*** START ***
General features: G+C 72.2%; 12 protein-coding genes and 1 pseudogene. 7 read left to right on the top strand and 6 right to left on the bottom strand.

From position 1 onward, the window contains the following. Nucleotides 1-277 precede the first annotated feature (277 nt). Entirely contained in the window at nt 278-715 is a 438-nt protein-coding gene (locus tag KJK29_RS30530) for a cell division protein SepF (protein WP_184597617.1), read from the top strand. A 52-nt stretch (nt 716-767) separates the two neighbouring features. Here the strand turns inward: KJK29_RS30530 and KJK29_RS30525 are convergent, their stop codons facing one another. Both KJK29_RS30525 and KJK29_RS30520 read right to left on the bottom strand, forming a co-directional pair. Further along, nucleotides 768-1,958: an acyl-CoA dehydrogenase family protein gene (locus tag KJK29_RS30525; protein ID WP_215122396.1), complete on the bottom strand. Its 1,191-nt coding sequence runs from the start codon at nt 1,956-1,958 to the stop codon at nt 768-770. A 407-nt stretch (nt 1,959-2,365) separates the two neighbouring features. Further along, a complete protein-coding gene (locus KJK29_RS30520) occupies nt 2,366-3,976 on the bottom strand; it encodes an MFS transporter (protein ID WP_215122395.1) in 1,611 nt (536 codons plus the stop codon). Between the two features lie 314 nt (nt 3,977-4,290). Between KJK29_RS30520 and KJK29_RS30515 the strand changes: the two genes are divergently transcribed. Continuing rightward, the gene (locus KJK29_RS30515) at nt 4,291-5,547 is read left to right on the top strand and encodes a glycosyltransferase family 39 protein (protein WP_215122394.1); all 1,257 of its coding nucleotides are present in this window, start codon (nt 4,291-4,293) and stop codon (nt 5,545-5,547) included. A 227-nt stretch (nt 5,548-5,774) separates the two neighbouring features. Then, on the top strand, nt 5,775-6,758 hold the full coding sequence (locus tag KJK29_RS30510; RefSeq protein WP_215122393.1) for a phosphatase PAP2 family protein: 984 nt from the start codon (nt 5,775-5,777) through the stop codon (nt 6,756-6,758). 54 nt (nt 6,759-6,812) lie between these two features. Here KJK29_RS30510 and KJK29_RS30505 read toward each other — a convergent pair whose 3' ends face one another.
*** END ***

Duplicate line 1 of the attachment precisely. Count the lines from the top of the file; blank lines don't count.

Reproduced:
General features: G+C 72.2%; 12 protein-coding genes and 1 pseudogene. 7 read left to right on the top strand and 6 right to left on the bottom strand.